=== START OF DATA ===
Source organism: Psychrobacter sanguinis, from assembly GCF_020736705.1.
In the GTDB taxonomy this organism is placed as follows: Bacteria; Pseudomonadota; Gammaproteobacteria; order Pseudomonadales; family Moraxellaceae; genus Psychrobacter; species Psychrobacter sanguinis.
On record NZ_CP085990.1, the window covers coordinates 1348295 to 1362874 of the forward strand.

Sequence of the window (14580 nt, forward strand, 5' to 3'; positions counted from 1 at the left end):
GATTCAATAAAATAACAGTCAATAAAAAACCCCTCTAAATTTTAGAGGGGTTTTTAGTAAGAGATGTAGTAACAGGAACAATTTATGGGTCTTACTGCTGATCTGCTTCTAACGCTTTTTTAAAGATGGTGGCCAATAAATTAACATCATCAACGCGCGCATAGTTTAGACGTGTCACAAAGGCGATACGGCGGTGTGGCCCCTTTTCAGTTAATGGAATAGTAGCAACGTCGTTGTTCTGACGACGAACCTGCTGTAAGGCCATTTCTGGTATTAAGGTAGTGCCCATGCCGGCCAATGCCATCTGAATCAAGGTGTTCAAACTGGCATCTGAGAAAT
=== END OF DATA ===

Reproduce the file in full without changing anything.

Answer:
Source organism: Psychrobacter sanguinis, from assembly GCF_020736705.1.
In the GTDB taxonomy this organism is placed as follows: Bacteria; Pseudomonadota; Gammaproteobacteria; order Pseudomonadales; family Moraxellaceae; genus Psychrobacter; species Psychrobacter sanguinis.
On record NZ_CP085990.1, the window covers coordinates 1348295 to 1362874 of the forward strand.

Sequence of the window (14580 nt, forward strand, 5' to 3'; positions counted from 1 at the left end):
GATTCAATAAAATAACAGTCAATAAAAAACCCCTCTAAATTTTAGAGGGGTTTTTAGTAAGAGATGTAGTAACAGGAACAATTTATGGGTCTTACTGCTGATCTGCTTCTAACGCTTTTTTAAAGATGGTGGCCAATAAATTAACATCATCAACGCGCGCATAGTTTAGACGTGTCACAAAGGCGATACGGCGGTGTGGCCCCTTTTCAGTTAATGGAATAGTAGCAACGTCGTTGTTCTGACGACGAACCTGCTGTAAGGCCATTTCTGGTATTAAGGTAGTGCCCATGCCGGCCAATGCCATCTGAATCAAGGTGTTCAAACTGGCATCTGAGAAAT